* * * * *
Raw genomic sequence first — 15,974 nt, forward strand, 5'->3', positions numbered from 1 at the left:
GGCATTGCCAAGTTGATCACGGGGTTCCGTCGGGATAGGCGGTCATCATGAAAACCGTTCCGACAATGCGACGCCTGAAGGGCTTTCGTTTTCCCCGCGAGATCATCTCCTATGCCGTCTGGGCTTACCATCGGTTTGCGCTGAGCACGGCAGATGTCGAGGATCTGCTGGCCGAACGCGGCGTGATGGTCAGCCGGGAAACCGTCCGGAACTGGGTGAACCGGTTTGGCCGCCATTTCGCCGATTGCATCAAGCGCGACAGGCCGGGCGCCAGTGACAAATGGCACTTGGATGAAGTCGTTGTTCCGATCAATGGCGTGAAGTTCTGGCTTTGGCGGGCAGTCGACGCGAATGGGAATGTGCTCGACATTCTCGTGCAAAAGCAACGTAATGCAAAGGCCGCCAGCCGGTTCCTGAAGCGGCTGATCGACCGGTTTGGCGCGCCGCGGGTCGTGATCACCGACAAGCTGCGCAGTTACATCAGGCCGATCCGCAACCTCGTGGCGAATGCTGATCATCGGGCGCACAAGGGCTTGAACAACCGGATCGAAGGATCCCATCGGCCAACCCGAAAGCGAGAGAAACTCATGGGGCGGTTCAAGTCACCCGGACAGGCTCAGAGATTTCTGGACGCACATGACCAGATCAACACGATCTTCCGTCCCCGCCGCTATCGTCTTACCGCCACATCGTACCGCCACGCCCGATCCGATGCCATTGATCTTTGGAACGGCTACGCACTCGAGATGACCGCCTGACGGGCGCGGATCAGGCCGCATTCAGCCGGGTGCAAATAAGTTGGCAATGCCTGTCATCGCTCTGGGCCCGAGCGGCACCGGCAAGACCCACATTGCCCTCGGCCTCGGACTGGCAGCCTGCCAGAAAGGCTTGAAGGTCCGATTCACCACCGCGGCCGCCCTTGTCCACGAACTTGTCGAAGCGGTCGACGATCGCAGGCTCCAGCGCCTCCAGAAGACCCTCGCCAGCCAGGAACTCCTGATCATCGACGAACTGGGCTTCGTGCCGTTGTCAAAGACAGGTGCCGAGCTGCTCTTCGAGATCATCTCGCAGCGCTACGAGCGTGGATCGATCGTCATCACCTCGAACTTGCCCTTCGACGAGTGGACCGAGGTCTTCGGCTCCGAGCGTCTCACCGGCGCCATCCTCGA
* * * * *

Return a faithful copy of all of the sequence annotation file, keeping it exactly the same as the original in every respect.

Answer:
Raw genomic sequence first — 15,974 nt, forward strand, 5'->3', positions numbered from 1 at the left:
GGCATTGCCAAGTTGATCACGGGGTTCCGTCGGGATAGGCGGTCATCATGAAAACCGTTCCGACAATGCGACGCCTGAAGGGCTTTCGTTTTCCCCGCGAGATCATCTCCTATGCCGTCTGGGCTTACCATCGGTTTGCGCTGAGCACGGCAGATGTCGAGGATCTGCTGGCCGAACGCGGCGTGATGGTCAGCCGGGAAACCGTCCGGAACTGGGTGAACCGGTTTGGCCGCCATTTCGCCGATTGCATCAAGCGCGACAGGCCGGGCGCCAGTGACAAATGGCACTTGGATGAAGTCGTTGTTCCGATCAATGGCGTGAAGTTCTGGCTTTGGCGGGCAGTCGACGCGAATGGGAATGTGCTCGACATTCTCGTGCAAAAGCAACGTAATGCAAAGGCCGCCAGCCGGTTCCTGAAGCGGCTGATCGACCGGTTTGGCGCGCCGCGGGTCGTGATCACCGACAAGCTGCGCAGTTACATCAGGCCGATCCGCAACCTCGTGGCGAATGCTGATCATCGGGCGCACAAGGGCTTGAACAACCGGATCGAAGGATCCCATCGGCCAACCCGAAAGCGAGAGAAACTCATGGGGCGGTTCAAGTCACCCGGACAGGCTCAGAGATTTCTGGACGCACATGACCAGATCAACACGATCTTCCGTCCCCGCCGCTATCGTCTTACCGCCACATCGTACCGCCACGCCCGATCCGATGCCATTGATCTTTGGAACGGCTACGCACTCGAGATGACCGCCTGACGGGCGCGGATCAGGCCGCATTCAGCCGGGTGCAAATAAGTTGGCAATGCCTGTCATCGCTCTGGGCCCGAGCGGCACCGGCAAGACCCACATTGCCCTCGGCCTCGGACTGGCAGCCTGCCAGAAAGGCTTGAAGGTCCGATTCACCACCGCGGCCGCCCTTGTCCACGAACTTGTCGAAGCGGTCGACGATCGCAGGCTCCAGCGCCTCCAGAAGACCCTCGCCAGCCAGGAACTCCTGATCATCGACGAACTGGGCTTCGTGCCGTTGTCAAAGACAGGTGCCGAGCTGCTCTTCGAGATCATCTCGCAGCGCTACGAGCGTGGATCGATCGTCATCACCTCGAACTTGCCCTTCGACGAGTGGACCGAGGTCTTCGGCTCCGAGCGTCTCACCGGCGCCATCCTCGA